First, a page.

In 2019, Tanya Tucker released her first full-length record with new songs in twenty years. Produced by Brandi Carlile and Shooter Jennings, the album While I’m Livin’, would go on to win a Grammy for Country Album of the Year, and the song, “Bring My Flowers Now,” would win Country Song of the Year in January 2020.

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New Wave of Prosecutors Pushing to Ignore Sections of Law

Governor Ralph Northam signed a bill on Wednesday requiring judges to dismiss cases when both prosecutors and defense attorneys agree. The bill was born after Norfolk Commonwealth’s Attorney Greg Underwood (D) announced that he would not be prosecuting misdemeanor marijuana cases, according to The Virginian-Pilot. The bill is an example of a national push to allow prosecutors discretion to ignore whole sections of law, according to Heritage Foundation Legal Fellow and former prosecutor Zack Smith.

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Class-Action Lawsuit Targets Wayne County Foreclosure Practices

A Detroiter filed a class-action lawsuit against Wayne County on Thursday, claiming officials foreclosed on her home, sold it at less than half the market value, and then pocketed the proceeds.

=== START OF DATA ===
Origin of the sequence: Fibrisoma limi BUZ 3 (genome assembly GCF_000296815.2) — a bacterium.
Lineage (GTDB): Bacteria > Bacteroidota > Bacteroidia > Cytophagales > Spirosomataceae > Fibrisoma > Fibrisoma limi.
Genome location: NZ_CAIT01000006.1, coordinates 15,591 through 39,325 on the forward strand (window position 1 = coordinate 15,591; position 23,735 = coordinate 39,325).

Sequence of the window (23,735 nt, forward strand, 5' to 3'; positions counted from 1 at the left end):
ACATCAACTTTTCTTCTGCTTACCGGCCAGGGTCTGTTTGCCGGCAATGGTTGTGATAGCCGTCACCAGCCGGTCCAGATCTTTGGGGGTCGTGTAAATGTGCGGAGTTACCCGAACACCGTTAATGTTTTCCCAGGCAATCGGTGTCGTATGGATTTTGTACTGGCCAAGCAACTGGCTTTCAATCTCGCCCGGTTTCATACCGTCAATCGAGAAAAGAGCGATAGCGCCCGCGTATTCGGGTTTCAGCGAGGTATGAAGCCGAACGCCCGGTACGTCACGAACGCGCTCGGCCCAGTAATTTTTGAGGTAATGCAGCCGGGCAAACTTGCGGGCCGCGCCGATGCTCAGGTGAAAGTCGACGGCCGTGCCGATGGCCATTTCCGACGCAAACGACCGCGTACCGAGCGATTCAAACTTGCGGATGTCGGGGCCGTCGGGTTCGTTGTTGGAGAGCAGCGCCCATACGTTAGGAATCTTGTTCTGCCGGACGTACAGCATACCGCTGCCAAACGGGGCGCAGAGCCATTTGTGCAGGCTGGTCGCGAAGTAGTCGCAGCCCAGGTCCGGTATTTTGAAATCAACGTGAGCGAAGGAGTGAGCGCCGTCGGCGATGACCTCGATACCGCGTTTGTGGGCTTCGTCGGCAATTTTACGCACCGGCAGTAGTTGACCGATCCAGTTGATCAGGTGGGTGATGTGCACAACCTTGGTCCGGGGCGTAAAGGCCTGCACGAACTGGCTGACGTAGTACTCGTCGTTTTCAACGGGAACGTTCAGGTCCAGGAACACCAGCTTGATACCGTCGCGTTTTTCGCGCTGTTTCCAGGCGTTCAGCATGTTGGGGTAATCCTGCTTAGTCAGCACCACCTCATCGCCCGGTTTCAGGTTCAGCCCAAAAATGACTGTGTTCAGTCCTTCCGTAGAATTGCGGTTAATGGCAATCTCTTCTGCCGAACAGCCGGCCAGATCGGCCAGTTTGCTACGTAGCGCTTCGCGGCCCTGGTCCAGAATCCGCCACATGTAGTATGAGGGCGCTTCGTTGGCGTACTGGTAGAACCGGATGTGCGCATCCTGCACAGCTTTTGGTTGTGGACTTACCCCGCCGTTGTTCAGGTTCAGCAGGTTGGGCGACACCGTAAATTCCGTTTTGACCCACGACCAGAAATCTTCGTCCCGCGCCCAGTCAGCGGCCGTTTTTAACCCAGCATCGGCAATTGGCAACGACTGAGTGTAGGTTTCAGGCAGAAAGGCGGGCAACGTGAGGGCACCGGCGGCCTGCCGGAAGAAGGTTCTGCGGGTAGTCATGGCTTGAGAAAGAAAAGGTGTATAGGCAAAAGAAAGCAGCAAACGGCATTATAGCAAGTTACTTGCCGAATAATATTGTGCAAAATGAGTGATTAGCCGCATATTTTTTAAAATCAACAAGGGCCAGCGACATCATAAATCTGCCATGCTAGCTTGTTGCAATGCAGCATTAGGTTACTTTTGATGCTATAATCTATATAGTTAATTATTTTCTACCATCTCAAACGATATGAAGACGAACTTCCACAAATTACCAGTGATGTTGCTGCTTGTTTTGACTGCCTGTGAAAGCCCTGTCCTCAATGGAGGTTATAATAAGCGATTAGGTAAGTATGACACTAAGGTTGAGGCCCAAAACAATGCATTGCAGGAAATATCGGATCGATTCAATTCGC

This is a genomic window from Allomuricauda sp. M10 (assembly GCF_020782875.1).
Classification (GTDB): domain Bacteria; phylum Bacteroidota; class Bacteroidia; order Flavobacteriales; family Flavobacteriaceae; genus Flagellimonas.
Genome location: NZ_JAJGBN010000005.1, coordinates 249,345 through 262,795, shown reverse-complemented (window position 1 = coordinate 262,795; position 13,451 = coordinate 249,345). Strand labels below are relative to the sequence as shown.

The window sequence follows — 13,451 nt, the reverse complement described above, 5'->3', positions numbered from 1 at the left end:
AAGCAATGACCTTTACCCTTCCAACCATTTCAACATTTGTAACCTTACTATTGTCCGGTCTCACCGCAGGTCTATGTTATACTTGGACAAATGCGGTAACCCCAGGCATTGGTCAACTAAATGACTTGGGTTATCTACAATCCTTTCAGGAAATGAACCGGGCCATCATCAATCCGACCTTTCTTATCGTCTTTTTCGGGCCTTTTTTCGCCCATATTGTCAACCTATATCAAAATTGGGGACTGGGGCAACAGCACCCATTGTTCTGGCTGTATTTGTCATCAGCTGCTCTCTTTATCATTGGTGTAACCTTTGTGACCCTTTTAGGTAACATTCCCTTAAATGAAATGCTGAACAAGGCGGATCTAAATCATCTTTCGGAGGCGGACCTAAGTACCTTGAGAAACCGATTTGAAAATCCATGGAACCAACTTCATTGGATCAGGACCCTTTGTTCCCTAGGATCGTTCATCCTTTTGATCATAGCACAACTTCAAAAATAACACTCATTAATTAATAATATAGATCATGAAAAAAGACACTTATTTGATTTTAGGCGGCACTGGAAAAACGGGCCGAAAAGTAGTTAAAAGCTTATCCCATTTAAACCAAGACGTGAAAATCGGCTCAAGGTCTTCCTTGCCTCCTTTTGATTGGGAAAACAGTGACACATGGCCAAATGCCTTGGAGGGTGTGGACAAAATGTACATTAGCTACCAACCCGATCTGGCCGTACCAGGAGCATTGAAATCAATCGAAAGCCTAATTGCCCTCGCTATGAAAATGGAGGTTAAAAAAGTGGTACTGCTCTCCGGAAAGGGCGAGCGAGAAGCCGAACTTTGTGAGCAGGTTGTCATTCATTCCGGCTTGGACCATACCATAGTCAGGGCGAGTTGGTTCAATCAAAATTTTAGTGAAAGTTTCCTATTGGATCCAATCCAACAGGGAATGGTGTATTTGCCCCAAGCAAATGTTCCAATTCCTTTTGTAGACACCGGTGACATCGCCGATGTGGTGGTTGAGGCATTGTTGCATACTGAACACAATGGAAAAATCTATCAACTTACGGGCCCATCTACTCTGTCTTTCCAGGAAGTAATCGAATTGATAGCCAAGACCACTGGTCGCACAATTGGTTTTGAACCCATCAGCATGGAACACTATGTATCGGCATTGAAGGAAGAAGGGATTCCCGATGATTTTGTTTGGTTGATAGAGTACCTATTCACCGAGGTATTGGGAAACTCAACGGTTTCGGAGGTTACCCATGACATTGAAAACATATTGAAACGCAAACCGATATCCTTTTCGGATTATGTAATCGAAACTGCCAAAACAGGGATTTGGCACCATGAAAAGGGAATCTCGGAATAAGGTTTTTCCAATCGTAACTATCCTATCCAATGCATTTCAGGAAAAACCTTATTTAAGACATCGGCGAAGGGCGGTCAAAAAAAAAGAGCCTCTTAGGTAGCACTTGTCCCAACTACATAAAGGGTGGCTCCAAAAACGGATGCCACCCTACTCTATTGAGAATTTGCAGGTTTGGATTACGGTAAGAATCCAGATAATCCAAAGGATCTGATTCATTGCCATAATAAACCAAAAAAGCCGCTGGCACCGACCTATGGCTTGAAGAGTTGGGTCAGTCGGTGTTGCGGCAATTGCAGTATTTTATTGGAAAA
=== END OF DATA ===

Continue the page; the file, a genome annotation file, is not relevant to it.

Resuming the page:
Philip L. Ellison, an attorney at Hemlock-based Outside Legal Counsel, and others filed the lawsuit Thursday in the U.S. Eastern District Court on behalf of Tonya Bowles, who lost her East State property to foreclosure in 2017.

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Ohio Announces Pandemic Grants, Governor Denounces Threats

Small businesses, bars and restaurants, low-income renters, arts groups, and colleges and universities are among those eligible for $429 million in federal pandemic dollars being released by the state next week, Gov. Mike DeWine and his fellow Republican legislative leaders announced Friday.

The aid package, which the governor has promised for several weeks, is scheduled to go before a bipartisan state legislative spending panel Monday. Its passage is assured with the backing of House Speaker Bob Cupp and Senate President Larry Obhof, who joined the governor at Friday’s virtual news conference.

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Omar, AOC Participated in Online Event with Vlogger Who Said ‘America Deserved 9/11’